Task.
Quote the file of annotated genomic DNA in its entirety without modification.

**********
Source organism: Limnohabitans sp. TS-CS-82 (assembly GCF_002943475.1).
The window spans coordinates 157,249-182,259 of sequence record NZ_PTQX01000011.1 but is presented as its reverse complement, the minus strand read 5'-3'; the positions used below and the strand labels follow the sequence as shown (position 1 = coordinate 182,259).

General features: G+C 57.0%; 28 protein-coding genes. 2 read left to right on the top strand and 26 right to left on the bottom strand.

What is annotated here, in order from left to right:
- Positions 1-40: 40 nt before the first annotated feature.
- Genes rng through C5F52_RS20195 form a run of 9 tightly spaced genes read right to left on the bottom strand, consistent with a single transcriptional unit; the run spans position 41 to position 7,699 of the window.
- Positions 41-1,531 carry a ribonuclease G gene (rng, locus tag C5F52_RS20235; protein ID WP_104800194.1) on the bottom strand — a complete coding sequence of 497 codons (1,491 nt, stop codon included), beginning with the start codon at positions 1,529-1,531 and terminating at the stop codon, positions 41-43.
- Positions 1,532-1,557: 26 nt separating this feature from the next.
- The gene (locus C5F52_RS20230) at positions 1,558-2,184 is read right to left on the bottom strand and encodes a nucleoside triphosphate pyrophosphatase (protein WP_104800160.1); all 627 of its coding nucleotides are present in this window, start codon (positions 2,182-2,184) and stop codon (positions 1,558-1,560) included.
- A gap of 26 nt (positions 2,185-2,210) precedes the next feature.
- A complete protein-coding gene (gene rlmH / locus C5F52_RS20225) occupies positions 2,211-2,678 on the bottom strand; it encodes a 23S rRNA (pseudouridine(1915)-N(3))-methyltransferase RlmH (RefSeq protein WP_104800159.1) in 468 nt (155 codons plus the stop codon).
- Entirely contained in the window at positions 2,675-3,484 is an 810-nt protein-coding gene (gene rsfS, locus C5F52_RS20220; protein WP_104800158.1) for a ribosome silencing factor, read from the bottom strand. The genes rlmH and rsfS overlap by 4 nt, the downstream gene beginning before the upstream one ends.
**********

Source organism: Limnohabitans sp. TS-CS-82 (assembly GCF_002943475.1).
The window spans coordinates 157,249-182,259 of sequence record NZ_PTQX01000011.1 but is presented as its reverse complement, the minus strand read 5'-3'; the positions used below and the strand labels follow the sequence as shown (position 1 = coordinate 182,259).

General features: G+C 57.0%; 28 protein-coding genes. 2 read left to right on the top strand and 26 right to left on the bottom strand.

What is annotated here, in order from left to right:
- Positions 1-40: 40 nt before the first annotated feature.
- Genes rng through C5F52_RS20195 form a run of 9 tightly spaced genes read right to left on the bottom strand, consistent with a single transcriptional unit; the run spans position 41 to position 7,699 of the window.
- Positions 41-1,531 carry a ribonuclease G gene (rng, locus tag C5F52_RS20235; protein ID WP_104800194.1) on the bottom strand — a complete coding sequence of 497 codons (1,491 nt, stop codon included), beginning with the start codon at positions 1,529-1,531 and terminating at the stop codon, positions 41-43.
- Positions 1,532-1,557: 26 nt separating this feature from the next.
- The gene (locus C5F52_RS20230) at positions 1,558-2,184 is read right to left on the bottom strand and encodes a nucleoside triphosphate pyrophosphatase (protein WP_104800160.1); all 627 of its coding nucleotides are present in this window, start codon (positions 2,182-2,184) and stop codon (positions 1,558-1,560) included.
- A gap of 26 nt (positions 2,185-2,210) precedes the next feature.
- A complete protein-coding gene (gene rlmH / locus C5F52_RS20225) occupies positions 2,211-2,678 on the bottom strand; it encodes a 23S rRNA (pseudouridine(1915)-N(3))-methyltransferase RlmH (RefSeq protein WP_104800159.1) in 468 nt (155 codons plus the stop codon).
- Entirely contained in the window at positions 2,675-3,484 is an 810-nt protein-coding gene (gene rsfS, locus C5F52_RS20220; protein WP_104800158.1) for a ribosome silencing factor, read from the bottom strand. The genes rlmH and rsfS overlap by 4 nt, the downstream gene beginning before the upstream one ends.